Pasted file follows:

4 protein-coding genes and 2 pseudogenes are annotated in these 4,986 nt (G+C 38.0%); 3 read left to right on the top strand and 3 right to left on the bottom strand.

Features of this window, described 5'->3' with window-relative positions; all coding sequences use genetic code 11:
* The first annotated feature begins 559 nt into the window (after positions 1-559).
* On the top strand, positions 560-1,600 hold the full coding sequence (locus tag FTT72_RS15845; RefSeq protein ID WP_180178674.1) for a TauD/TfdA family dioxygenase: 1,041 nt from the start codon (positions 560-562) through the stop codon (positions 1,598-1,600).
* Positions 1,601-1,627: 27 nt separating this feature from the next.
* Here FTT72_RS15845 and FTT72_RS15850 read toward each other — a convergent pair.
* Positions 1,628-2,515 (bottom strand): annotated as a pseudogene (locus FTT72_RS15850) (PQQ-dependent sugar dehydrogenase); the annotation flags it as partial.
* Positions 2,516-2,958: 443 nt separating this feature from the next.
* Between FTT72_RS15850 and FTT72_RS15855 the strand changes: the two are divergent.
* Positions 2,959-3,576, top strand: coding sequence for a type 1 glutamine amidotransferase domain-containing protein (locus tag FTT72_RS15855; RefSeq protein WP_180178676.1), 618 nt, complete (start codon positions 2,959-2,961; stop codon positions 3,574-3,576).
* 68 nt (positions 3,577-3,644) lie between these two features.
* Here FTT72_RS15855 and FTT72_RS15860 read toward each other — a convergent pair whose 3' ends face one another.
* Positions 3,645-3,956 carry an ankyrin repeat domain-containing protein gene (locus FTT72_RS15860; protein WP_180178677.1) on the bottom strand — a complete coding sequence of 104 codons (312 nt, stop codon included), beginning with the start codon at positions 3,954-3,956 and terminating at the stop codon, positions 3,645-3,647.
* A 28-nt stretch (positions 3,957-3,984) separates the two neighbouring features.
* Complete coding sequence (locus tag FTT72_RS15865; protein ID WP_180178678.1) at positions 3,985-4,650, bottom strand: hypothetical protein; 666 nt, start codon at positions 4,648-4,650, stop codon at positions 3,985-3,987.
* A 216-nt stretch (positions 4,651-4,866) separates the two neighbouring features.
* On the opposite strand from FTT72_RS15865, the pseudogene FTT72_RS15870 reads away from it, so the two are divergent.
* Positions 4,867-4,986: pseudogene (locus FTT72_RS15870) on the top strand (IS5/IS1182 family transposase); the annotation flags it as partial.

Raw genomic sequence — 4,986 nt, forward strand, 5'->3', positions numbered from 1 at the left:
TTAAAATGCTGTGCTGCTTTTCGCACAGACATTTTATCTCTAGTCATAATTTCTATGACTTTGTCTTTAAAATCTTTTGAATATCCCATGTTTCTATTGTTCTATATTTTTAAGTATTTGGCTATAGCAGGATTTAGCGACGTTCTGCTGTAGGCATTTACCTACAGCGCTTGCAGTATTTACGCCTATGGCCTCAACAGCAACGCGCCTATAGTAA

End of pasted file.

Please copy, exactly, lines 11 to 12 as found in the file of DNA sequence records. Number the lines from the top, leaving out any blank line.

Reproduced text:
* 68 nt (positions 3,577-3,644) lie between these two features.
* Here FTT72_RS15855 and FTT72_RS15860 read toward each other — a convergent pair whose 3' ends face one another.